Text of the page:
Florida Record

Friday, February 21, 2020

Judges rule employee properly put employer on notice for workers' compensation claim

Lawsuits

By Kyla Asbury | Jan 24, 2020

Island
islandhospitality.com

WEST PALM BEACH — A three-judge panel reversed a decision by a lower court and ruled that an Island Hospitality Florida Management employee took the proper steps to start a workers' compensation claim.

William Salus appealed a final summary judgment that was entered in favor of Island Hospitality Florida Management on his retaliatory discharge claim, according to the Jan. 15 opinion.

The trial court had ruled that because the employer terminated Salus' employment before he filed a workers' compensation claim, there was no prima facie case of retaliation, but the appeals court disagreed and reversed the decision.

Chief Judge Spencer Levine authored the opinion and Judges Melanie May and Alan Forst concurred in the opinion.

Salus was injured at work on March 24, 2017, and notified his employer about the injury. Within two weeks of the injury, the company fired Salus.

During depositions, Salus and the employer gave conflicting accounts of how Salus was discharged, with the employer claiming he threatened another employee and was fired after he admitted to the threat. Salus alleged he was given no reason for his termination.

"The trial court found that the employee could not make a prima facie case under the statute because he did not in fact petition for benefits until after his termination," Levine wrote. "The trial court did not consider if the employee’s actions constituted an 'attempt to claim compensation.' The trial court merely relied on the fact that the claim was filed after the employee’s termination. However, the fact that the employee did not file a formal claim for workers’ compensation benefits until after his termination does not automatically preclude a claim for retaliatory discharge."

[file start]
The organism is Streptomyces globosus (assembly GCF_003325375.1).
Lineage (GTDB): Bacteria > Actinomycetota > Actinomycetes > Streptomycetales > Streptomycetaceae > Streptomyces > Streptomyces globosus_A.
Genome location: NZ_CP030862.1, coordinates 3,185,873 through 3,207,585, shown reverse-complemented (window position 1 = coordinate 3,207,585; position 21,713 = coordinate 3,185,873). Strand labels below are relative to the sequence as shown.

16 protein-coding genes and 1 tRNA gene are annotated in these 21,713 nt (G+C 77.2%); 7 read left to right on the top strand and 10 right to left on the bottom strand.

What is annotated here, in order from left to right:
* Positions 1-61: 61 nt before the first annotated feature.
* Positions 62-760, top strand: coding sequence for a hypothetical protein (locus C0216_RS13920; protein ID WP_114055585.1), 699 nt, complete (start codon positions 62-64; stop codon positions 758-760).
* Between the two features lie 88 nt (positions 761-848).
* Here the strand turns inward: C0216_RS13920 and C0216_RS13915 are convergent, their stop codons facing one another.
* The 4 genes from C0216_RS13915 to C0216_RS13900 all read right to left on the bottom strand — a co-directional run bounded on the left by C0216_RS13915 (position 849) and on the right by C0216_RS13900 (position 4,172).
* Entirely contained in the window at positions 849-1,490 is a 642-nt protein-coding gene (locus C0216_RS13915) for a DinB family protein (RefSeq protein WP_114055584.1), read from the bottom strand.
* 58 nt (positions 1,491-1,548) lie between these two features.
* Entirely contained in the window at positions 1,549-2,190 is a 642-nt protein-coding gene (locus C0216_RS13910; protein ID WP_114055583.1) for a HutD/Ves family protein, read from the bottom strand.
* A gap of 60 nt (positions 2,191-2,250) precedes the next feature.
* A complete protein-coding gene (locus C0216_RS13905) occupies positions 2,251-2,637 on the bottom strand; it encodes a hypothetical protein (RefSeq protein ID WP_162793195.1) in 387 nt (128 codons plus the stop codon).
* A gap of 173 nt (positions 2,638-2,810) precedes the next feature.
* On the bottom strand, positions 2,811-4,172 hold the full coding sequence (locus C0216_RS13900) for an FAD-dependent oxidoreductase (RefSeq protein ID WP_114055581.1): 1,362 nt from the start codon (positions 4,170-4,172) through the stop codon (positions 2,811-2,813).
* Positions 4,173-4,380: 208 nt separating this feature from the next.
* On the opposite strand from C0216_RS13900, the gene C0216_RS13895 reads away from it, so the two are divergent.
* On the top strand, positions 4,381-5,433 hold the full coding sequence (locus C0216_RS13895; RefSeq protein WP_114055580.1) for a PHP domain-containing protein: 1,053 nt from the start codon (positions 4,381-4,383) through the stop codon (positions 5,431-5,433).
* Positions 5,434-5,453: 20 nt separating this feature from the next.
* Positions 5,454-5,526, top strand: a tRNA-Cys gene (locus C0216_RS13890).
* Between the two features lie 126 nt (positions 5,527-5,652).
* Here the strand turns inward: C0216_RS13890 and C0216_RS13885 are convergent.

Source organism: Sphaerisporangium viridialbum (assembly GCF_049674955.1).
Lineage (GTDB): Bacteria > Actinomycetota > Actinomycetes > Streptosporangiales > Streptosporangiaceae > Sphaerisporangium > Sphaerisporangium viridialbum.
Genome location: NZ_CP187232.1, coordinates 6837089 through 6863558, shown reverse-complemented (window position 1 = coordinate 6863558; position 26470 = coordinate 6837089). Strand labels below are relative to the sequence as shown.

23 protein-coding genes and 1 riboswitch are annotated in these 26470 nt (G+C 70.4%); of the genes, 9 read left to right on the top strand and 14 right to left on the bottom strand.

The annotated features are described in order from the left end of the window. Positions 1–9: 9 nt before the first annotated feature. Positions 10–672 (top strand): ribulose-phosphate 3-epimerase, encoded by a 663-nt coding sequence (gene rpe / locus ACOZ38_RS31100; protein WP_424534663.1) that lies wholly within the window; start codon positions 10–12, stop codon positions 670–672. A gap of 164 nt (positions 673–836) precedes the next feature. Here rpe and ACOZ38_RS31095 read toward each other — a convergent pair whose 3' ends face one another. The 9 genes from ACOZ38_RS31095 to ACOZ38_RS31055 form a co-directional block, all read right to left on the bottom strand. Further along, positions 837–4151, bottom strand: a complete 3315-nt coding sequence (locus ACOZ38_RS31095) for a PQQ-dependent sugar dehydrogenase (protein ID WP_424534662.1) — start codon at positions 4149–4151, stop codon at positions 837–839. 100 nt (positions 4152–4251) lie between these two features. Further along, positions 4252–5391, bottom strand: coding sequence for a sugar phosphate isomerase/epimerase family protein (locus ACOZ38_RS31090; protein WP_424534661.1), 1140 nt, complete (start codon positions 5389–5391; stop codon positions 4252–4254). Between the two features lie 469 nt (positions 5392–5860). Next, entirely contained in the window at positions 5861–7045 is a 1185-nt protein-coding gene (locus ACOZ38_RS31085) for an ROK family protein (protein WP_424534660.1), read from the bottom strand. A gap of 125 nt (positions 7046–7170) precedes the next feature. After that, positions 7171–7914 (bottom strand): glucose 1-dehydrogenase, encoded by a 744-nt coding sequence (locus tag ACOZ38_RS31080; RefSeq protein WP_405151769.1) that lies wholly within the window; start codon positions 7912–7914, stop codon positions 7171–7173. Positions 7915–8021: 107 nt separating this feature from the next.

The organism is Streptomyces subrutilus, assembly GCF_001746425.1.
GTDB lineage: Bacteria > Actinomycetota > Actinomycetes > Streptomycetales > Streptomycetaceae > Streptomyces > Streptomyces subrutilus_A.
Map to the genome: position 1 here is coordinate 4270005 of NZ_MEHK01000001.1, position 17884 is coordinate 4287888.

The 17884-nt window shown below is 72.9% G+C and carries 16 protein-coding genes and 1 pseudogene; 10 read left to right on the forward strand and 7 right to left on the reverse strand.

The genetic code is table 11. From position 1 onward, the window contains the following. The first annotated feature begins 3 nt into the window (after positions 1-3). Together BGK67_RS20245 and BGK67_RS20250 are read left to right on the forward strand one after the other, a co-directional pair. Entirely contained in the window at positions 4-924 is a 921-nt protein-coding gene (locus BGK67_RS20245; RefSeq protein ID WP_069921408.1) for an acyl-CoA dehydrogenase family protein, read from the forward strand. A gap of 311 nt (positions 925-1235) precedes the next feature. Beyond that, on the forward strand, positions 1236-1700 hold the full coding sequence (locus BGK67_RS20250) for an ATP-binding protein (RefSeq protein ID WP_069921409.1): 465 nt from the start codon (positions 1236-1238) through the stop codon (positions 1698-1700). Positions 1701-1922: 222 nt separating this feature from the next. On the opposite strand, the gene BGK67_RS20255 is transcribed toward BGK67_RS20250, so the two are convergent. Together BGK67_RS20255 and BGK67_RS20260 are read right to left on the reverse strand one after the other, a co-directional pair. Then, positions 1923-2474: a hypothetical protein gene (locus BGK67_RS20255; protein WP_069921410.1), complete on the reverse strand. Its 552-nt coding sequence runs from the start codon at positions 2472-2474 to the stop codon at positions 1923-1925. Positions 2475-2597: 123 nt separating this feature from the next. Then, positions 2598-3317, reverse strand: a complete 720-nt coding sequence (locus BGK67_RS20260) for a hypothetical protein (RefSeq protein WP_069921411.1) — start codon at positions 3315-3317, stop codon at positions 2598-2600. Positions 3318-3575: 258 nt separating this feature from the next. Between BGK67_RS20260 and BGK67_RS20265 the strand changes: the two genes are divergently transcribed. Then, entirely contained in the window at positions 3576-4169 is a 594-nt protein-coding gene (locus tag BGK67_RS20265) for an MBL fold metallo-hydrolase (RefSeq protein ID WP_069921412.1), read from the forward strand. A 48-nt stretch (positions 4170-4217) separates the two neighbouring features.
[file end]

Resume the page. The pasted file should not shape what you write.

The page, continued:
The appeals court found that the employee had gone to the hospital when he was injured and notified the employer about the injury the next day. He also had a discussion with the employer about the difficulties he experienced in getting follow-up treatment and obtained the paperwork needed to file a workers' compensation claim.

"The employee effectively sought benefits under the statute," Levine wrote. "Thus, the employee’s attempt to claim compensation brought his actions under the protection of the retaliation statute."

The appeals court reversed the decision of the lower court and remanded it for further proceedings.

Florida Fourth District Court of Appeal Case number: 4D18-3222

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